The rattle and creak of the mailcoach racing dangerously over the frozen, rutted road jarred Faith back to wakefulness sometime later. It must be earlier than she thought for the coach to still be abroad, but the darkness of the storm had the same effect as nightfall.
She curled tighter in her cloak and wished she could be squeezed on the wooden bench between all those warm bodies packed into the lumbersome vehicle on its way to London. Undoubtedly there was an inn down the road where they would stop for the night. The innkeeper would bring them big mugs of hot toddy and steaming bowls of soup and seat them before a roaring fire. She could almost feel the heat of the flames, and her eyes closed drowsily at the warmth creeping through her veins. Tomorrow, perhaps, she would reach that inn and apply for a position….
The sound of gunshots and screams, neighing horses, and violent curses jerked her awake once more. Fearing the nightmare had returned, Faith forced her groggy senses to search the darkness.
“Stand and deliver!” roared through the wind’s wail. Highwaymen!
Voices carried on the wind: the whining complaint of women, the angry and helpless protests of men, and the resonant commands of the thief. She had known these woods concealed the dregs of society, but she had thought herself safe enough, since she had nothing they could want. It had never occurred to her that she might act as witness to their illegal acts.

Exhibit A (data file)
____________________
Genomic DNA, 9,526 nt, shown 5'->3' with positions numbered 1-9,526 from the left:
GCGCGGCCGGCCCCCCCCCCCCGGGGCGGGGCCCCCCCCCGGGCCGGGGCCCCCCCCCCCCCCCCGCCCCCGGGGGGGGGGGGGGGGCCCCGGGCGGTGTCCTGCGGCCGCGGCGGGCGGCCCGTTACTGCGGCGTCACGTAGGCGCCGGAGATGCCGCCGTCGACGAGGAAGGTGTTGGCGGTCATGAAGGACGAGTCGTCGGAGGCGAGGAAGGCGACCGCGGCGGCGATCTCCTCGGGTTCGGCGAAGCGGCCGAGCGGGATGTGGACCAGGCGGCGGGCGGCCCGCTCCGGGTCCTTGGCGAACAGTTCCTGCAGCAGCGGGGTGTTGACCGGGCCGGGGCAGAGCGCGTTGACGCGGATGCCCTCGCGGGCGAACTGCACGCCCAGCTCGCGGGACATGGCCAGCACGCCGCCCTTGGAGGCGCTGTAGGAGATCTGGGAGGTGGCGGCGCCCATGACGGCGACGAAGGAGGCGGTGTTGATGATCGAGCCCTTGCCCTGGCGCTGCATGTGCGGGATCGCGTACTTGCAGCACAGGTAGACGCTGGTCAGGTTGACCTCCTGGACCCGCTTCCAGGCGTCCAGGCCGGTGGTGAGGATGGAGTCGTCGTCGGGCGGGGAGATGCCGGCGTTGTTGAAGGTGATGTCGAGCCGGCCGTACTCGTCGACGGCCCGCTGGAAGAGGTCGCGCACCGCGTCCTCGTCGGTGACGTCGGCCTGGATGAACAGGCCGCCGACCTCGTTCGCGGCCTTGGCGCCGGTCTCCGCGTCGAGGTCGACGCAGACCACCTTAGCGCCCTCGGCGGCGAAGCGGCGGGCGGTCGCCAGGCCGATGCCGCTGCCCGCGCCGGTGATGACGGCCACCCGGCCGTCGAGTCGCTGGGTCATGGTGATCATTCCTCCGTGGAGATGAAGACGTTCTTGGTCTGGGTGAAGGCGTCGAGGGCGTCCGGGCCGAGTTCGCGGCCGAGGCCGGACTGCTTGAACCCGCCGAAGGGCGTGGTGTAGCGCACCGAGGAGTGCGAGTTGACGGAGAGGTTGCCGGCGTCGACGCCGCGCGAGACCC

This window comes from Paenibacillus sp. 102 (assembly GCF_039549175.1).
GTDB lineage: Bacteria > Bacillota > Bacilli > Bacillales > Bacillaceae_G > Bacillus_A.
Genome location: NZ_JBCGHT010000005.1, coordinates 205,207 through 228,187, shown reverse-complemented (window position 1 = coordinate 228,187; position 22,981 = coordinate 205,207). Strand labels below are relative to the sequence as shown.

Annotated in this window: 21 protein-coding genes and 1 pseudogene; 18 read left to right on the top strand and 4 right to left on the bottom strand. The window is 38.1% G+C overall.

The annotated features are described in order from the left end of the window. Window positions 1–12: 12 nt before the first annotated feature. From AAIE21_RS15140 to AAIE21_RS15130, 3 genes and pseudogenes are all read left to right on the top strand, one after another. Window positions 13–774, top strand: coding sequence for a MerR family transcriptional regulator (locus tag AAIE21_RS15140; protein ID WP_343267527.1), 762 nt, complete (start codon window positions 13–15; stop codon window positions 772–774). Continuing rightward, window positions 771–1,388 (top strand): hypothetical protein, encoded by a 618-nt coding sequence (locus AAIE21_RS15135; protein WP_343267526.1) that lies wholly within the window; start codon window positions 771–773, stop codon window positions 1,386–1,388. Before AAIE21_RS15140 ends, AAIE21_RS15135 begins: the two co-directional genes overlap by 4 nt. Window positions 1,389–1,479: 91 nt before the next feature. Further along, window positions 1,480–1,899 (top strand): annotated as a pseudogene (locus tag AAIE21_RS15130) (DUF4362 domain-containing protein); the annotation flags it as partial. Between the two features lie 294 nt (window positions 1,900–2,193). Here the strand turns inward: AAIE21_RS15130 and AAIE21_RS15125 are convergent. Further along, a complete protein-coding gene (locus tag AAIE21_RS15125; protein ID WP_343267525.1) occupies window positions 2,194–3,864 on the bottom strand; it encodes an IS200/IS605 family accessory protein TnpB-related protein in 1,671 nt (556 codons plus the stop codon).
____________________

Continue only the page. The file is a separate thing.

Faith gulped as another shot rang out and a woman screamed. If only there were something she could do, but she knew there was not. Her fingers wrapped in the wool of her cloak as she tried to shut out the sounds. They could not be too far away. There could be thieves all along this wall, just waiting for some movement to betray her presence.
She had no gun, no strength, no means but prayer of fighting their depredations. She prayed fervently, if not coherently. Please, God, do not let those poor people be harmed, deliver them from their enemies, let me live another day.
The sound of racing hoofbeats came closer, and Faith stared wildly at the wall, praying its shelter would conceal her from the horrors of the road. The wind rattled the barren branches of the trees, and the icy sleet began again, pelting her with tiny shards that pierced like knives where they hit her face.